The script for Goonies is brilliant as it is simple.  The script by Chris Columbus and Steven Spielberg establishes a loose structure of archetypes and stereotypes to propel the story forward.  There is the bright eyed adventurer, the inventor, the fat/cowardly kid, the jock, the loud mouth, the fat kid, the babe; all of which add up to a crew of underdogs.  Outside of the action and adventure the story is simply one of good versus evil and against all odds, we know these kids are going to make.  Sure it is uncomplicated premise, but the delivery is flawless for this fast past 80’s flick.  Richard Donner (the film’s director) keeps the film moving as to not dwell on any subject for too long; otherwise viewers may start to question the scripts more absurd points.  The casts’ chemistry is overwhelmingly powerful as you can tell they all love the film and love each other; even giving the illusion that this treasure hunt could really happen.  It may be due heavily to The Goonies being such a huge part of my childhood, but I feel everything in the film is perfectly balanced.  It is one of those films (like Star Wars) that I can’t imagine anything changed; that extending from the cast to the smallest pebble, it all just seems too perfect.  As previously mentioned, this is a film that holds a special place in many peoples hearts and it is no wonder why it received such a ‘big box’ treatment here on Blu-ray.  Some may brush The Goonies off as a “kids movie,” but in reality the film is for any age and remains timeless.  After all, Goonies never say die.


Whereas there are a ton of goodies included in the box as mentioned above, the technical features are (sadly) disappointing.  The picture is presented in a 1080p, VC-1 encoded transfer that has its issues.  Whereas this is a vast improvement over previous VHS and DVD releases, the picture continues to have somewhat of a gritty quality though mostly clean.  The colors are vividly bright (especially the reds and greens) and flesh tones are well balanced.  I did find issue with the depth of the blacks, as they were borderline grey at times and not nearly as inky as they should have been.  For the most part shadow delineation was excellent, but a few scenes did remain overly dark; obscuring the scenery during darker sequences.   The audio is a cornucopia of choices as the viewer has the option of a Dolby Digital 5.1 Surround tracks, a Dolby True HD, or a Dolby 2.0 Stereo.  I found the Dolby TrueHD (the rating at the top) to be the best, though by no means perfect.  The panning surrounds were mildly well done, though I found them to be unbalanced.  I also found the sound prioritization to be flakey as the dialogue was often times overshadowed by the atmospheric sounds, leaving dialogue muffled or distant.  I was expecting this to be the ultimate Goonies to own, but sadly the transfer still needs a great deal of work.  I know a lot of source material from films was damaged or lost in the 1980’s, but I can’t see this being the case with the insanely popular Goonies, especially with Spielberg involved.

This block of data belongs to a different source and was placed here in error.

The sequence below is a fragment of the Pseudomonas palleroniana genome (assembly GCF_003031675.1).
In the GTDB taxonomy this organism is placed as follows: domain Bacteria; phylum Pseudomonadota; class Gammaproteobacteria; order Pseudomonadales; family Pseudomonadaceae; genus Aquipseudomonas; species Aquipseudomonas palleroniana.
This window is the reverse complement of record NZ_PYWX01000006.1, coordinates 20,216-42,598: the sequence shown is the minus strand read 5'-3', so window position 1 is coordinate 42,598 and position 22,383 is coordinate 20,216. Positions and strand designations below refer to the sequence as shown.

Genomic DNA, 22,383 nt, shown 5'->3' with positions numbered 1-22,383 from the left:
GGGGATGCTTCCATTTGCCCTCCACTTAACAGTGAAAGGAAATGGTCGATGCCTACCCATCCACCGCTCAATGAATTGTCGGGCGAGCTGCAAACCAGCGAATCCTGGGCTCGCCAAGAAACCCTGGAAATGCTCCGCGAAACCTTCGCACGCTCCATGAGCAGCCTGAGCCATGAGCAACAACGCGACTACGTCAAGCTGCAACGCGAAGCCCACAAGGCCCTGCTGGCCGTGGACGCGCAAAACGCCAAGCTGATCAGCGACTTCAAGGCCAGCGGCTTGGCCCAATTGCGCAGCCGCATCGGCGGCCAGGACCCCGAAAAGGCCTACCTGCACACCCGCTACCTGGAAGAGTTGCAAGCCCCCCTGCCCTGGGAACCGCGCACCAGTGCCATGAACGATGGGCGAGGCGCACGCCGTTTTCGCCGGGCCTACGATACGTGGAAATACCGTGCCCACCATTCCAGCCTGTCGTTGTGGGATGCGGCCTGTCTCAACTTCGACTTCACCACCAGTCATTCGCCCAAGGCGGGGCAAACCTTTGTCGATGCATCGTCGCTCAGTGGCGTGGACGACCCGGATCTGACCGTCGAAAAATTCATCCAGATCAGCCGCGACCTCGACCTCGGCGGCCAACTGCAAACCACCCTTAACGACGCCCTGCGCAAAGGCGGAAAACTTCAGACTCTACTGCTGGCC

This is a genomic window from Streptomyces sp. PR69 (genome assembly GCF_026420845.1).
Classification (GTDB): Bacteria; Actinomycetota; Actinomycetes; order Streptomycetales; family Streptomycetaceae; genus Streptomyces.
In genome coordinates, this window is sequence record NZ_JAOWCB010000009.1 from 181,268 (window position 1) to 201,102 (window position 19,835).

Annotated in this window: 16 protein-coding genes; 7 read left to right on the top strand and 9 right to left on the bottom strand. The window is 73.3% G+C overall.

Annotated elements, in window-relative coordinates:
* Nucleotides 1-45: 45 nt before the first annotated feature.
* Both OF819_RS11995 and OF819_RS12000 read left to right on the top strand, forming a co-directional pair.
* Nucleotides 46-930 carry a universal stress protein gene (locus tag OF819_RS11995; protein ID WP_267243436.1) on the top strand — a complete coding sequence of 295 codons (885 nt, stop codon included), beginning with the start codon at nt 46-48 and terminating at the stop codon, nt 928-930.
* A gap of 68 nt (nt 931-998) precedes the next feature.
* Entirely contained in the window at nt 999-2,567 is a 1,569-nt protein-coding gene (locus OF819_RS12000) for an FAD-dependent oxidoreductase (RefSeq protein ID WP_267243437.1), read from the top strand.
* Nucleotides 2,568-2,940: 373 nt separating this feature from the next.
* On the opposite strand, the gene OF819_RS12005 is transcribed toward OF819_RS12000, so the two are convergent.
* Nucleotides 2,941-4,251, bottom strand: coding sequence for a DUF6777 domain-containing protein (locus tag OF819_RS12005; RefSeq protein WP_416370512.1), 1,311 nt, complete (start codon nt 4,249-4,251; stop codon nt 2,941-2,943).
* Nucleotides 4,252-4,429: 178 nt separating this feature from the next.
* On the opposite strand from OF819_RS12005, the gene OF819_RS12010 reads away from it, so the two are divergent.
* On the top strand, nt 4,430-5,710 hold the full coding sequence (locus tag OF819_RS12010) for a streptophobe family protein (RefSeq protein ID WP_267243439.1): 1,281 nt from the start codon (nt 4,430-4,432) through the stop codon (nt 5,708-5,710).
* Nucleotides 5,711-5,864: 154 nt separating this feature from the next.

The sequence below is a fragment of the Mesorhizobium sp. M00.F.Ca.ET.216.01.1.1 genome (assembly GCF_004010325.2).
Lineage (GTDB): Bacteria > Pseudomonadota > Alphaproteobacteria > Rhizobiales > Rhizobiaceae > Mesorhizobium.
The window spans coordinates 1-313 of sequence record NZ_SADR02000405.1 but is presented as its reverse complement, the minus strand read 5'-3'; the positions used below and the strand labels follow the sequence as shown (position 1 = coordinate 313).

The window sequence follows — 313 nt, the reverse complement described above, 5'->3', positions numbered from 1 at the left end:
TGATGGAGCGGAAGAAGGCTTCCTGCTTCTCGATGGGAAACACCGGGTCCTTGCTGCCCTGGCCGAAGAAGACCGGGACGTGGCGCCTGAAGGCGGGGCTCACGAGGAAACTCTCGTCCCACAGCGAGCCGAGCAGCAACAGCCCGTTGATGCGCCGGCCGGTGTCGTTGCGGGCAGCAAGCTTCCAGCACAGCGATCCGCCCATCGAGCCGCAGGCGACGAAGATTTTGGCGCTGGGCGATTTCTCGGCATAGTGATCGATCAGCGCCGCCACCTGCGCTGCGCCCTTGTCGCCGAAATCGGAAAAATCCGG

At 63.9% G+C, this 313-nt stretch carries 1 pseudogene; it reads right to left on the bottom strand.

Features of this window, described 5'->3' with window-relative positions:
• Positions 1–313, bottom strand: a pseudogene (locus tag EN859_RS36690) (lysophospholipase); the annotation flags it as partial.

The extras are pretty underwhelming and I fell all the extra stuff within the box is to account for the Blu-rays high cost and obscure the fact that it does not contain many bonus featurettes.  This all on top of the fact that there are NO new extras, instead all being ported over from the 2001 DVD.


Extras include the following:

  • Commentary track with Director Richard Donner and cast (from 2001)
    • There may have been no need to rerecord the commentary, since it was done in 2001 and what else could the crew say; but maybe they could have added Spielberg to the mix (though I realize he hardly ever does commentaries).
  • Hidden Treasures
  • The Making of ‘The Goonies’
  • Deleted Scenes
  • Cyndi Lauper Music Video for ‘The Goonies R Good Enough’
    • I would have liked to see Lauper do an commentary track for this video, as she is very open and probably has a lot of memories of this over the top music video
  • Film Trailer


This is a great film that withstand the test of time; continuing to deliver fantastic fun for generations to come.



-   Michael P. Dougherty II